SpProj.: Exploring the Foundations of Diversity: A Trans-Cultural Learning Lodge
Project Proposed: This very non-traditional project for a relatively focused audience, aiming to teach, train, and learn, takes place across the larger academic environment, particularly within the Native American (NA) communities. To augment the more formal methodologies of conferences, papers, and lecture-based learning, the project intends to enhance understanding for the scientific community on a more personal network level. Using the Socratic method combined with the dialog processes should encourage a renewed focus on people-to-people, face-to-face learning beyond iPhone, Facebook, texting, and internet-based tools more commonly used in today's world. The work enables broader dissemination of results through selected workshops for the wider NA community, and even diverse groups across the university community and government agencies. The proposal states: 'Trans-cultural learning is rigorous primarily because it requires suspension of unexamined assumptions and reveals the cultural lens through which we view one another.' Thus, the work constitutes an educational policy effort, offering several 'convenings' focused on science, engineering, and educational policies and strategies. The basic concept of the 'convenings,' a Native American Concept, uses a forum, a lodge, or a wide-area discussion at which all aspects of the topic area are discussed and heard before any decisions or dissentions are admitted. Since this idea is used in places like Mongolia and Central Asia (e.g., the lawya jurga of Afghanistan), the concept may well be Asian in origin. The NA form of such meetings is couched in the form of 'lodges' in the project. The work has the potential for creating a broader understanding of a more informal technology known as 'talking circles' in 'Indian Country.' By its very nature, the proposed meetings are diverse and open to all subject areas within the umbrella of science, engineering, and education. Various events will be held to which NSF personnel and some PIs will be invited and at which Native scientists, scholars, educators, and traditional knowledge holders would attend with the purpose of exposing the attendees to the Native learning processes, culture, and knowledge, thus opening new ways of thinking and other cultures that approach knowledge and life in different ways. The project encourages diversity in science endeavors, both among the people involved in science and in the approaches to scientific research. The work enables understanding alternative sources of knowledge and generates 'shared perspectives from which radical new approaches may address commonly held goals.'
Broader Impacts: This project is all about broader impact. In the past three years the American Society of Engineering Education (www.asee.org) has focused on a similar 'year of dialog' approach with excellent results in increased informal networking among the members and has established several Special Interest Groups (SIGs) within the Corporate Member Council. The Learning Lodge exhibits the same potential for success via outreach encompassing diversity, K-12, and life-long learning forums.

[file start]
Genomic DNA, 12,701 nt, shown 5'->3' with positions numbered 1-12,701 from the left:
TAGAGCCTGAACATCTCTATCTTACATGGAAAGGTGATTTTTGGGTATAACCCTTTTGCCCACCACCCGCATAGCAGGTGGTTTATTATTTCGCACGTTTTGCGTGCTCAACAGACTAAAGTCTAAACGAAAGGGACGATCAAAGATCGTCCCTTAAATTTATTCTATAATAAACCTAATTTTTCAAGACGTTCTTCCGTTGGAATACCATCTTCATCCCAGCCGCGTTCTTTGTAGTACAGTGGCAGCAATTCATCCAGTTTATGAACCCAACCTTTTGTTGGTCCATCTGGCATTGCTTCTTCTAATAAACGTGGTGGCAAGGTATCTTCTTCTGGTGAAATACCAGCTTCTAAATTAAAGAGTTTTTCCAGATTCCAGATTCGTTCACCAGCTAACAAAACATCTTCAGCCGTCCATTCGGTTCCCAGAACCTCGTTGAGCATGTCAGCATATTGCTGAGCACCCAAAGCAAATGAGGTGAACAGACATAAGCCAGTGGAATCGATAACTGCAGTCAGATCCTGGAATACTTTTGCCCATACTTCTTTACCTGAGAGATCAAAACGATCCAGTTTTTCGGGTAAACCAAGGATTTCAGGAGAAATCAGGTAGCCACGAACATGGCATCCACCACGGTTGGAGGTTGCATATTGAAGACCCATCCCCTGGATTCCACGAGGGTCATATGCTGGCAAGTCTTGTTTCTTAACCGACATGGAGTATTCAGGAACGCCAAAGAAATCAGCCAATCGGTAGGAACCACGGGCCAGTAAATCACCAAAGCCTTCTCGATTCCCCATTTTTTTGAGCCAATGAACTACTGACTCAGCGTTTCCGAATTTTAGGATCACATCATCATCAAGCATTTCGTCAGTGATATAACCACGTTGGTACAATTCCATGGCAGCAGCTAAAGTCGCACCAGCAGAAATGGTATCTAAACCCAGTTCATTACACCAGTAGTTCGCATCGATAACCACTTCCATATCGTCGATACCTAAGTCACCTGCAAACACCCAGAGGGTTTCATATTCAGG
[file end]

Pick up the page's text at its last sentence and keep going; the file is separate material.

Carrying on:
The goal of this work is to support a collaborative effort linking policy makers with Native scientists, scholars, educators and traditional knowledge holders in an inquiry into Indigenous learning processes and to extend that collaboration directly to the students these policies impact. The underlying purpose is to broaden participation in STEM. Central to this goal is to broaden the definition of diversity to include the knowledge and learning systems of Indigenous peoples. Two Learning Lodges were convened for NSF Program Directors. A third was held at S.F. State University for undergraduate students in the American Indian Studies Department and their faculty. This included a summer session in which student interns began working on the Native American Academy archive and continued studying the process of creating learning spaces that enact Indigenous philosophies of learning. Objectives: ∞ Demonstrate how Indigenous learning complements and enriches conventional western education processes. ∞ Restore the self esteem of Native students and others with alternative learning processes. ∞ Demonstrate Indigenous learning theory. ∞ Articulate the concept and experience of sensory learning and the sensing capacities of the entire body. Identify the intellect as a tool for integration and dissemination guided by many intelligences. ∞ Provide an experience of learning in community. ∞ Demonstrate the need for a forum for different ways of knowing the world. ∞ Demonstrate the value and efficacy of the capacity to hold divergent views as equal and valid to oneâ€™s own. Below are excerpts from a final report written by Valerie Perez Ordonez who participated as a student in the Learning Lodge and as an intern. Her writings are an accurate example of the student response. Perspectives Understanding learning as a spiral allows us to see and learn from a variety of perspectives which enables us to recognize new methods for learning and demonstrates the idea of cognitive pluralism. This learning process reveals a physical form–the spiral–as a dynamic that enriches our cognitive capacities to learn in new, creative, and diverse methodologies. Philosophical foundation of Indigenous learning– The foundation of Indigenous learning is relationship and realizing the relationship we generate with our own learning processes. A shift of consciousness unfolds allowing a relationship with knowledge and greater access to deeper portals of learning. We consciously experience the process of metacognition. We use our capacity to understand each other by suspending our own ideas while we explore the thoughts of others. We play with ideas and search the unknown. We think more deeply and are inclusive. Our quality of consciousness enables us to listen and still the mind and create an ethical engagement with others. Indigenous learning values sharing knowledge and applying the learning process to everyday life. How does this philosophy contradict, or complement the western educational system? Western educational process does not generate a space of relationship. Value is placed on the possession of knowledge. We build an artificial relationship with knowledge only seeing it as a lucrative investment. The heart of Indigenous knowledge systems offers us the opportunity to explore a deeper relationship with knowledge and opens our relationship with all forms of life and their knowledge systems. Philosophical context and the pragmatics of the Learning Lodge I am grateful for the opportunity to explore learning outside of western conventions. During an Indigenous Dialogue we spoke about how we related to the pursuit of knowledge. We were able to think critically about contemporary methodological practices and what they revealed in terms of learning. What is a propositional approach to knowledge? Is propositional knowledge the only way to obtain knowledge? it was nourishing to learn with my colleagues within a western institution while practicing Indigenous methodologies. I have been able to explore my own learning process and understand how I come to know, how a sacred space for learning can foster new methods for understanding our world. Academy Archive I was able to tap into the sacred learning space of the Academy Dialogues by transcribing audio files. I became aware of deepening my understanding through working with this body of knowledge. I understand what it means to listen fully. It is immensely rewarding to be present in that kind of learning space. The most valuable thing Iâ€™ve learned is that we all have the autonomy to learn from our own knowledge systems. We are capable of generating spaces where our narratives can be present, where we can shift the way we learn and hold it as valid. We can learn from our own people–we can be rooted through this learning transformation. The San Francisco State Learning Lodge demonstrated that it is possible to bring trans cultural learning into a conventional western institution with the support of faculty who themselves are transculturally educated.